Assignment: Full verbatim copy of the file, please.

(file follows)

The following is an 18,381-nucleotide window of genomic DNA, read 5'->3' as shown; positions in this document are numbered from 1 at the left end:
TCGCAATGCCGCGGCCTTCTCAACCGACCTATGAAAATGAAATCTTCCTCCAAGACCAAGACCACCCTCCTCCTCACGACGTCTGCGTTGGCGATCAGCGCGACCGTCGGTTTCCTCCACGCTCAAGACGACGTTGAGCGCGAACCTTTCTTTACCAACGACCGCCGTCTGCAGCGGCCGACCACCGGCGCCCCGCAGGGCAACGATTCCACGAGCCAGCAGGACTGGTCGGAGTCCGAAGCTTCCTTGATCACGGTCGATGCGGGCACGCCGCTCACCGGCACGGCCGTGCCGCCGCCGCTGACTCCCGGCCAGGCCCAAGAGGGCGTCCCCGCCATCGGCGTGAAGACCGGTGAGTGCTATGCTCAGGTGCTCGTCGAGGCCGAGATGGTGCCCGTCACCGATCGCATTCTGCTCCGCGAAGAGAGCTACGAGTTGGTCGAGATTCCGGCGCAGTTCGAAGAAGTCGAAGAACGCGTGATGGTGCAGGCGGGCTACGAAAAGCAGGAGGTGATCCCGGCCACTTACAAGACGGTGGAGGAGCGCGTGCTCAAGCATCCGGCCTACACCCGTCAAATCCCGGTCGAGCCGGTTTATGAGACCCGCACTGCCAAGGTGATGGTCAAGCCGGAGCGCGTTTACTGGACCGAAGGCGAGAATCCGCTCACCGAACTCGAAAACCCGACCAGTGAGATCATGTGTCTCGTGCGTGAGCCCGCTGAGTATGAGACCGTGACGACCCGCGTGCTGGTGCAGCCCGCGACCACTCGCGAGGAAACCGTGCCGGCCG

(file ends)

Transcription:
The following is an 18,381-nucleotide window of genomic DNA, read 5'->3' as shown; positions in this document are numbered from 1 at the left end:
TCGCAATGCCGCGGCCTTCTCAACCGACCTATGAAAATGAAATCTTCCTCCAAGACCAAGACCACCCTCCTCCTCACGACGTCTGCGTTGGCGATCAGCGCGACCGTCGGTTTCCTCCACGCTCAAGACGACGTTGAGCGCGAACCTTTCTTTACCAACGACCGCCGTCTGCAGCGGCCGACCACCGGCGCCCCGCAGGGCAACGATTCCACGAGCCAGCAGGACTGGTCGGAGTCCGAAGCTTCCTTGATCACGGTCGATGCGGGCACGCCGCTCACCGGCACGGCCGTGCCGCCGCCGCTGACTCCCGGCCAGGCCCAAGAGGGCGTCCCCGCCATCGGCGTGAAGACCGGTGAGTGCTATGCTCAGGTGCTCGTCGAGGCCGAGATGGTGCCCGTCACCGATCGCATTCTGCTCCGCGAAGAGAGCTACGAGTTGGTCGAGATTCCGGCGCAGTTCGAAGAAGTCGAAGAACGCGTGATGGTGCAGGCGGGCTACGAAAAGCAGGAGGTGATCCCGGCCACTTACAAGACGGTGGAGGAGCGCGTGCTCAAGCATCCGGCCTACACCCGTCAAATCCCGGTCGAGCCGGTTTATGAGACCCGCACTGCCAAGGTGATGGTCAAGCCGGAGCGCGTTTACTGGACCGAAGGCGAGAATCCGCTCACCGAACTCGAAAACCCGACCAGTGAGATCATGTGTCTCGTGCGTGAGCCCGCTGAGTATGAGACCGTGACGACCCGCGTGCTGGTGCAGCCCGCGACCACTCGCGAGGAAACCGTGCCGGCCG